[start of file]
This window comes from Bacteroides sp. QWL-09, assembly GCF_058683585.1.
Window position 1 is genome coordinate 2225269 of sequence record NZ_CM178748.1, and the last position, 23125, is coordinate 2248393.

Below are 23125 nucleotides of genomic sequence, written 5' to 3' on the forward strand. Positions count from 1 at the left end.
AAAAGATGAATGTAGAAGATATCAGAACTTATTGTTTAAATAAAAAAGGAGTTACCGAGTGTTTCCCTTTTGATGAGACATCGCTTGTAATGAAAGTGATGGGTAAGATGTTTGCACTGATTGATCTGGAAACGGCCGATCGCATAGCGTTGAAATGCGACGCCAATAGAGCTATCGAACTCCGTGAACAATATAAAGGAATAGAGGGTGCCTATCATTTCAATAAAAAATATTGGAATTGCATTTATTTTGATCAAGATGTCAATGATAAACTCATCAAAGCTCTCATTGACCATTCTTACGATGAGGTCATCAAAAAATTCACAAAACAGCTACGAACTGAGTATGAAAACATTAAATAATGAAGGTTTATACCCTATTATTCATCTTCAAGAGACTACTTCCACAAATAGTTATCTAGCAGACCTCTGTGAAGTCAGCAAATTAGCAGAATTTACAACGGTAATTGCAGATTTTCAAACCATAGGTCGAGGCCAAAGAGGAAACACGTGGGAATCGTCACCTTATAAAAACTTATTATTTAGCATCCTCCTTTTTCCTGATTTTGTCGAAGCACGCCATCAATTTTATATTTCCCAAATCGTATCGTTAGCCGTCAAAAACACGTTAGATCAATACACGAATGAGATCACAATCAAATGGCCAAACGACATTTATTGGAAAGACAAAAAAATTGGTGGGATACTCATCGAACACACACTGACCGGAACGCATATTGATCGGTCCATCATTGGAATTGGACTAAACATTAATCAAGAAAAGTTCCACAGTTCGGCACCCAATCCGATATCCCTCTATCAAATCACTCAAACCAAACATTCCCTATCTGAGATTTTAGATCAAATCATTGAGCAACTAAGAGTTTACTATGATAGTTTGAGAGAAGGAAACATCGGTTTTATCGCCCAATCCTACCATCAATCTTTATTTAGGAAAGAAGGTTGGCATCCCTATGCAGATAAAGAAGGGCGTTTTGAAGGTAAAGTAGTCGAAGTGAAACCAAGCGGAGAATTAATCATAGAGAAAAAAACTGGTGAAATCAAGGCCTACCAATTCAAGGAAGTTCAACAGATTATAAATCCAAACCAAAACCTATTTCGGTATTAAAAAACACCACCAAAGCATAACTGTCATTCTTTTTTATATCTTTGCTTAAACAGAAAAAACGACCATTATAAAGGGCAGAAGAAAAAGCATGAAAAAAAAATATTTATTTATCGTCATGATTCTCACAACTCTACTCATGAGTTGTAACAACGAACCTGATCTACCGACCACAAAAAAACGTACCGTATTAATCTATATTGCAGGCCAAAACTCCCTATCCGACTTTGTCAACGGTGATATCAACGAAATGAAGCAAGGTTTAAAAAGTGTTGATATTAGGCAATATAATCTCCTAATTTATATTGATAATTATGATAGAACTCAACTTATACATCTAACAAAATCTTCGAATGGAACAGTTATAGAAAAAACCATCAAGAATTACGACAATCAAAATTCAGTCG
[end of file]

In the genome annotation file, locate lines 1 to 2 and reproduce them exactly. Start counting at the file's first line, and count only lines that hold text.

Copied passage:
This window comes from Bacteroides sp. QWL-09, assembly GCF_058683585.1.
Window position 1 is genome coordinate 2225269 of sequence record NZ_CM178748.1, and the last position, 23125, is coordinate 2248393.